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Empathic Marketing – aka, what’s true in life is true in marketing.

Empathic Marketing was inspired by my observations over time and across categories that the ways in which we form personal relationships mirrors how we form brand relationships.

Forces such as empathy, experiences, endorsement and energy help shape our real life relationships. These 4Es of real relationships – empathy, experiences, energy and endorsement – form a clear and measurable brand planning model to help marketers create more customer-centered brand platforms.

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Empathic Marketing – aka, what’s true in life is true in marketing.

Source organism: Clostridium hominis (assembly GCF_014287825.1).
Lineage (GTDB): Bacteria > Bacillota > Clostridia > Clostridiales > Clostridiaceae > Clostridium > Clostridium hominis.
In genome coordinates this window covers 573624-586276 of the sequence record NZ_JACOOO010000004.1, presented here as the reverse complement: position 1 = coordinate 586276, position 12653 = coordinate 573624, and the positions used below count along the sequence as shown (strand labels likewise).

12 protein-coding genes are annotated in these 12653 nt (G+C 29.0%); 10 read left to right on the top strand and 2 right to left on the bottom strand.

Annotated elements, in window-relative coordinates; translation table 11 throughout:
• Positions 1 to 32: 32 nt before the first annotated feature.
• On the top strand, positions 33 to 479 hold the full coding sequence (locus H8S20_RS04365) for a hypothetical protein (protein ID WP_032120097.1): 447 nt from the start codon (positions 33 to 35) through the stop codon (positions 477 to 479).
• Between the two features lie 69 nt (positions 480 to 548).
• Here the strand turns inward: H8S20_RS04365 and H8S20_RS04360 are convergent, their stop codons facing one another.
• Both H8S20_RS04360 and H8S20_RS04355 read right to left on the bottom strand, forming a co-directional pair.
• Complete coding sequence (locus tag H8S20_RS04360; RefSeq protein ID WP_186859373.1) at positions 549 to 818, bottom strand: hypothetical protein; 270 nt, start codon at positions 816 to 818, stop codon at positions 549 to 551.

1. 1. What’s true in life istrue in marketing:A framework for empathic marketing.David MurphyFounder & Serial Thought Provokerwikibranding
  2. 2. To be human is tobe empathetic.
  3. 3. Empathy:Being aware of, understanding andsensitive to the feelings, thoughtsand experiences of another.
  4. 4. What’s true in lifeis true in marketing.
  5. 5. The way in which weform personalrelationships mirrorshow we form brandrelationships.
  6. 6. EmpathyEndorsementEnergyExperiences
  7. 7. Think about the people with whomyou enjoy your most lastingrelationships.  They are likely to bepeople who “get you” because youshare empathetic values and views,a shared sense of style or humor.
  8. 8. They’re likely to be people withwhom you’ve enjoyed memorableexperiences which deepened yourfirst impression.
  9. 9. People you trust because theirreputation is highly regarded…bypeople whose opinion you hold inhigh regard.